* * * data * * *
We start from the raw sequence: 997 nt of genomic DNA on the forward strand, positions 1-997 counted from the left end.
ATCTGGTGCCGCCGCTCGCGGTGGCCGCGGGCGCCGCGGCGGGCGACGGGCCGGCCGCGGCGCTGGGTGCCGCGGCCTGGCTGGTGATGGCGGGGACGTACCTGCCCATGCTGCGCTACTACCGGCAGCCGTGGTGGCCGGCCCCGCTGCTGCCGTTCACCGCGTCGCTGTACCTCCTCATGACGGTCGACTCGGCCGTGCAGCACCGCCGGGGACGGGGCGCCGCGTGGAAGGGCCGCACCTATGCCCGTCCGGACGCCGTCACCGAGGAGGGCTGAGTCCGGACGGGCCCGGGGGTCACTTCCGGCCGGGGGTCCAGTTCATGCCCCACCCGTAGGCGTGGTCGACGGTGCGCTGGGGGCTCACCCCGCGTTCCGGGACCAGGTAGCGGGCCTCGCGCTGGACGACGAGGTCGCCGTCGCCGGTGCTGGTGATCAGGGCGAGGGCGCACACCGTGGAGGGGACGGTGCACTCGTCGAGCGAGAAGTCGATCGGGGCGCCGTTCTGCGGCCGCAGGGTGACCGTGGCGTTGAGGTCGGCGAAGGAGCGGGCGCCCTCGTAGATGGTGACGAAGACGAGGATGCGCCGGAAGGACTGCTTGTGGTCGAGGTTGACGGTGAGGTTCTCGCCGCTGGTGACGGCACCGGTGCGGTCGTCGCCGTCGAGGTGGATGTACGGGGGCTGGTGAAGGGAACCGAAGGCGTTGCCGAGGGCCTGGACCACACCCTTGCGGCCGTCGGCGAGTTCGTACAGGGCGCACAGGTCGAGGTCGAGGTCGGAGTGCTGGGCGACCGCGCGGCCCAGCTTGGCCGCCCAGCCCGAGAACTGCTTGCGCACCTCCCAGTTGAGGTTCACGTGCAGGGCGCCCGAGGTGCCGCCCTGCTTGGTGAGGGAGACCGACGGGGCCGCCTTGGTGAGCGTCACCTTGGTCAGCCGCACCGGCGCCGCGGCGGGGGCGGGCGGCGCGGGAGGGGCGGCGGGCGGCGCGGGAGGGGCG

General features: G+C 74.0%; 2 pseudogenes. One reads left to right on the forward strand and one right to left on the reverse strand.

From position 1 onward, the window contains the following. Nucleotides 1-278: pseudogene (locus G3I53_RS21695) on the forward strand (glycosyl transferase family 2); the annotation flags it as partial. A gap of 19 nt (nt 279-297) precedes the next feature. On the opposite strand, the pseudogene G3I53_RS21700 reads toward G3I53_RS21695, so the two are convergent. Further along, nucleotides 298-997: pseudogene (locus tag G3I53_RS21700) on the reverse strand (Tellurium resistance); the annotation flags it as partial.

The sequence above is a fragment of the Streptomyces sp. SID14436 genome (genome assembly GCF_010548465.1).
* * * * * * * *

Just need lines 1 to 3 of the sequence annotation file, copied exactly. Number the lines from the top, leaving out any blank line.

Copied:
We start from the raw sequence: 997 nt of genomic DNA on the forward strand, positions 1-997 counted from the left end.
ATCTGGTGCCGCCGCTCGCGGTGGCCGCGGGCGCCGCGGCGGGCGACGGGCCGGCCGCGGCGCTGGGTGCCGCGGCCTGGCTGGTGATGGCGGGGACGTACCTGCCCATGCTGCGCTACTACCGGCAGCCGTGGTGGCCGGCCCCGCTGCTGCCGTTCACCGCGTCGCTGTACCTCCTCATGACGGTCGACTCGGCCGTGCAGCACCGCCGGGGACGGGGCGCCGCGTGGAAGGGCCGCACCTATGCCCGTCCGGACGCCGTCACCGAGGAGGGCTGAGTCCGGACGGGCCCGGGGGTCACTTCCGGCCGGGGGTCCAGTTCATGCCCCACCCGTAGGCGTGGTCGACGGTGCGCTGGGGGCTCACCCCGCGTTCCGGGACCAGGTAGCGGGCCTCGCGCTGGACGACGAGGTCGCCGTCGCCGGTGCTGGTGATCAGGGCGAGGGCGCACACCGTGGAGGGGACGGTGCACTCGTCGAGCGAGAAGTCGATCGGGGCGCCGTTCTGCGGCCGCAGGGTGACCGTGGCGTTGAGGTCGGCGAAGGAGCGGGCGCCCTCGTAGATGGTGACGAAGACGAGGATGCGCCGGAAGGACTGCTTGTGGTCGAGGTTGACGGTGAGGTTCTCGCCGCTGGTGACGGCACCGGTGCGGTCGTCGCCGTCGAGGTGGATGTACGGGGGCTGGTGAAGGGAACCGAAGGCGTTGCCGAGGGCCTGGACCACACCCTTGCGGCCGTCGGCGAGTTCGTACAGGGCGCACAGGTCGAGGTCGAGGTCGGAGTGCTGGGCGACCGCGCGGCCCAGCTTGGCCGCCCAGCCCGAGAACTGCTTGCGCACCTCCCAGTTGAGGTTCACGTGCAGGGCGCCCGAGGTGCCGCCCTGCTTGGTGAGGGAGACCGACGGGGCCGCCTTGGTGAGCGTCACCTTGGTCAGCCGCACCGGCGCCGCGGCGGGGGCGGGCGGCGCGGGAGGGGCGGCGGGCGGCGCGGGAGGGGCG

General features: G+C 74.0%; 2 pseudogenes. One reads left to right on the forward strand and one right to left on the reverse strand.